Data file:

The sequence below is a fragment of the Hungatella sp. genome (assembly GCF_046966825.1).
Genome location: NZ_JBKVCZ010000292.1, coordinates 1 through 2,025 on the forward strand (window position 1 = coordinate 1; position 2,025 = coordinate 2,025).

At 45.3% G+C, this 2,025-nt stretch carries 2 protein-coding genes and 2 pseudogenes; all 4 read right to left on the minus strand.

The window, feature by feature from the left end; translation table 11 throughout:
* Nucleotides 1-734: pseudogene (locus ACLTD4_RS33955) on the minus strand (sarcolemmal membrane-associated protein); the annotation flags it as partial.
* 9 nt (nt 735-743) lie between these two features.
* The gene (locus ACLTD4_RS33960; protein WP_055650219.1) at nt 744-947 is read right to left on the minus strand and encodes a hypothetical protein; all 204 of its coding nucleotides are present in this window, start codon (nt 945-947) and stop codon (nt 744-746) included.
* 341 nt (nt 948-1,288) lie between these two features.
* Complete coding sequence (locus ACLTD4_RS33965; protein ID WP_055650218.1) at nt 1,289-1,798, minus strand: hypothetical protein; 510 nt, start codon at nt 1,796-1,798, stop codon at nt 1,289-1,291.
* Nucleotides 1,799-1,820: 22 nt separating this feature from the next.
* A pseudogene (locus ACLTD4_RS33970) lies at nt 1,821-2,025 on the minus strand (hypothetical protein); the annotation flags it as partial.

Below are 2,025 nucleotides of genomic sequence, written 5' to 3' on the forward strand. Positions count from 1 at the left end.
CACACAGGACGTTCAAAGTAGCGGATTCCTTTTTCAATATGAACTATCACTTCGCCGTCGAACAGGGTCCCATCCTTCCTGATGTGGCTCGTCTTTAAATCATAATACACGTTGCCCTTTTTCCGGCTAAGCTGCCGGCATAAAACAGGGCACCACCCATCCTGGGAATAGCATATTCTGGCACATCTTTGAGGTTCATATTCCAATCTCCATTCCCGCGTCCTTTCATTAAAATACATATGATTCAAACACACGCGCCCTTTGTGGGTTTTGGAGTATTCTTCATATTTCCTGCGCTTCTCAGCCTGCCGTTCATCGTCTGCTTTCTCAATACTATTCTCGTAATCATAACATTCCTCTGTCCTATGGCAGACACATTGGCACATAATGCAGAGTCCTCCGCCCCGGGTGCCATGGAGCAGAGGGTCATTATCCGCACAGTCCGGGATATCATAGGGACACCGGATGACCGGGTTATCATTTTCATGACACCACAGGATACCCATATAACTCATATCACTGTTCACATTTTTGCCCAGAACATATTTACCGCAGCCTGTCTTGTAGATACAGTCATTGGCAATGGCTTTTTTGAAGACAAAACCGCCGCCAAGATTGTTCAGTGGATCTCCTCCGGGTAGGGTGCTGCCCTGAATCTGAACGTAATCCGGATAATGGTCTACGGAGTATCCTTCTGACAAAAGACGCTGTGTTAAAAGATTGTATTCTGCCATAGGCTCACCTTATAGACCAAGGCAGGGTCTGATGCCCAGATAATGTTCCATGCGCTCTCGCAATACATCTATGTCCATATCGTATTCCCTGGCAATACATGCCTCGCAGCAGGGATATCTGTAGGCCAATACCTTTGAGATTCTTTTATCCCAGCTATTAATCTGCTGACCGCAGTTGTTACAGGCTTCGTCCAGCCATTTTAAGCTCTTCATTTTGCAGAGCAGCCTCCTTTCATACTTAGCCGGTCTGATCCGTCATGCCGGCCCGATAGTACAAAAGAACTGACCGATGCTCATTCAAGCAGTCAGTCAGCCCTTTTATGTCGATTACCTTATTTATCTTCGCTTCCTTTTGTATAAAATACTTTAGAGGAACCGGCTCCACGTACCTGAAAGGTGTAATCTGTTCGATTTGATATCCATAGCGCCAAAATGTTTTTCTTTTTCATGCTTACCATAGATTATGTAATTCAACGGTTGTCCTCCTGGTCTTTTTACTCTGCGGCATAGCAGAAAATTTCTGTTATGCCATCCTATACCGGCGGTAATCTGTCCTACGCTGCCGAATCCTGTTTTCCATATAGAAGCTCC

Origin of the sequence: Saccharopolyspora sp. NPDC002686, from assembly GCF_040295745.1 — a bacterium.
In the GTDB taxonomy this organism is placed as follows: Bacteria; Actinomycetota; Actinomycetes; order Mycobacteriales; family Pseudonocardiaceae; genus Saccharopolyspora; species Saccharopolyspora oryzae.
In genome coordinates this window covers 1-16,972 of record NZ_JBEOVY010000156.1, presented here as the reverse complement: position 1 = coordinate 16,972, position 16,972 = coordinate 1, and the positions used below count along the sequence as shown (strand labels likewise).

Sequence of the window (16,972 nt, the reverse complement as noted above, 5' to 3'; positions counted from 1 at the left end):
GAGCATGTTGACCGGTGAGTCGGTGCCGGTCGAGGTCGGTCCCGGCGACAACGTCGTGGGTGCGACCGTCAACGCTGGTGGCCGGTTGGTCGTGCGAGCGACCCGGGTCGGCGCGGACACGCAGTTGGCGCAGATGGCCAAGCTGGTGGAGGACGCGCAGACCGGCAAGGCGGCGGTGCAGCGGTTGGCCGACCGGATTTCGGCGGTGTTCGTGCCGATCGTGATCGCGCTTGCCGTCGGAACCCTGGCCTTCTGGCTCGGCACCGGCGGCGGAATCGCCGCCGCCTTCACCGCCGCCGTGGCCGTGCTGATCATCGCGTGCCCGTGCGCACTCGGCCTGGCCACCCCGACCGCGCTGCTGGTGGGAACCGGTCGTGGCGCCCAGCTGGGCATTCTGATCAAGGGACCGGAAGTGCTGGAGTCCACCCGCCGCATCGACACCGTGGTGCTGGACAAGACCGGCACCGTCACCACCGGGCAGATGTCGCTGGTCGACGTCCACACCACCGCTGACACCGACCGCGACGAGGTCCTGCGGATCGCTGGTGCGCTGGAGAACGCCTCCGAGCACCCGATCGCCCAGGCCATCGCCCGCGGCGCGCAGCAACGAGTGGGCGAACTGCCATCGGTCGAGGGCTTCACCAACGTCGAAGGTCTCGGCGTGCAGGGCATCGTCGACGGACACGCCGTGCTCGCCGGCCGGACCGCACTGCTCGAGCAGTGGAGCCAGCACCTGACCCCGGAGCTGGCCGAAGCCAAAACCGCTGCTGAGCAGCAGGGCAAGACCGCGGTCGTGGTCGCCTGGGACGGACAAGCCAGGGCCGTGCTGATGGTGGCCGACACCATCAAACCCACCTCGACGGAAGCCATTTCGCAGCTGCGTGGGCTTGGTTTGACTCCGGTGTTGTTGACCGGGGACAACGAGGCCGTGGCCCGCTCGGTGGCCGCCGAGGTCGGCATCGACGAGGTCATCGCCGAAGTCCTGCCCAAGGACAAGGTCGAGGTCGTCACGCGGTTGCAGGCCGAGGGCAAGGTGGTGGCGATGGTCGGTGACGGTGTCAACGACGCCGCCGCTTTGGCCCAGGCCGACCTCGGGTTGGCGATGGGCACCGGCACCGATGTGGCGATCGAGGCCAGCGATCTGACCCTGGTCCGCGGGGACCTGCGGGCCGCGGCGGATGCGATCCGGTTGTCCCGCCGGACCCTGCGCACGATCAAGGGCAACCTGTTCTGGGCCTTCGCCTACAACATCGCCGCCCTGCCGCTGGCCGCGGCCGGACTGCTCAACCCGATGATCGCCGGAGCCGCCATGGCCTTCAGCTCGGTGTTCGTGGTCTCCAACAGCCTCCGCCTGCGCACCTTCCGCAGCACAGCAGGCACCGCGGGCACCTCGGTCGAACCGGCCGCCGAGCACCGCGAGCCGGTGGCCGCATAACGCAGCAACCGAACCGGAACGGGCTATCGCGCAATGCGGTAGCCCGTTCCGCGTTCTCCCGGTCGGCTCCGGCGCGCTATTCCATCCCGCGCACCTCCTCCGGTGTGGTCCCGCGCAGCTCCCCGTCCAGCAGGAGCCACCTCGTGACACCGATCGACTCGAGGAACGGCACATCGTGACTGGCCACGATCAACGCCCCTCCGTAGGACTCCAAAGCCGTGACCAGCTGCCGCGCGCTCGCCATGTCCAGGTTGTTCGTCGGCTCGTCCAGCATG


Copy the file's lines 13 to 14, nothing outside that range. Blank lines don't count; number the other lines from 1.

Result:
CACACAGGACGTTCAAAGTAGCGGATTCCTTTTTCAATATGAACTATCACTTCGCCGTCGAACAGGGTCCCATCCTTCCTGATGTGGCTCGTCTTTAAATCATAATACACGTTGCCCTTTTTCCGGCTAAGCTGCCGGCATAAAACAGGGCACCACCCATCCTGGGAATAGCATATTCTGGCACATCTTTGAGGTTCATATTCCAATCTCCATTCCCGCGTCCTTTCATTAAAATACATATGATTCAAACACACGCGCCCTTTGTGGGTTTTGGAGTATTCTTCATATTTCCTGCGCTTCTCAGCCTGCCGTTCATCGTCTGCTTTCTCAATACTATTCTCGTAATCATAACATTCCTCTGTCCTATGGCAGACACATTGGCACATAATGCAGAGTCCTCCGCCCCGGGTGCCATGGAGCAGAGGGTCATTATCCGCACAGTCCGGGATATCATAGGGACACCGGATGACCGGGTTATCATTTTCATGACACCACAGGATACCCATATAACTCATATCACTGTTCACATTTTTGCCCAGAACATATTTACCGCAGCCTGTCTTGTAGATACAGTCATTGGCAATGGCTTTTTTGAAGACAAAACCGCCGCCAAGATTGTTCAGTGGATCTCCTCCGGGTAGGGTGCTGCCCTGAATCTGAACGTAATCCGGATAATGGTCTACGGAGTATCCTTCTGACAAAAGACGCTGTGTTAAAAGATTGTATTCTGCCATAGGCTCACCTTATAGACCAAGGCAGGGTCTGATGCCCAGATAATGTTCCATGCGCTCTCGCAATACATCTATGTCCATATCGTATTCCCTGGCAATACATGCCTCGCAGCAGGGATATCTGTAGGCCAATACCTTTGAGATTCTTTTATCCCAGCTATTAATCTGCTGACCGCAGTTGTTACAGGCTTCGTCCAGCCATTTTAAGCTCTTCATTTTGCAGAGCAGCCTCCTTTCATACTTAGCCGGTCTGATCCGTCATGCCGGCCCGATAGTACAAAAGAACTGACCGATGCTCATTCAAGCAGTCAGTCAGCCCTTTTATGTCGATTACCTTATTTATCTTCGCTTCCTTTTGTATAAAATACTTTAGAGGAACCGGCTCCACGTACCTGAAAGGTGTAATCTGTTCGATTTGATATCCATAGCGCCAAAATGTTTTTCTTTTTCATGCTTACCATAGATTATGTAATTCAACGGTTGTCCTCCTGGTCTTTTTACTCTGCGGCATAGCAGAAAATTTCTGTTATGCCATCCTATACCGGCGGTAATCTGTCCTACGCTGCCGAATCCTGTTTTCCATATAGAAGCTCC

Origin of the sequence: Saccharopolyspora sp. NPDC002686, from assembly GCF_040295745.1 — a bacterium.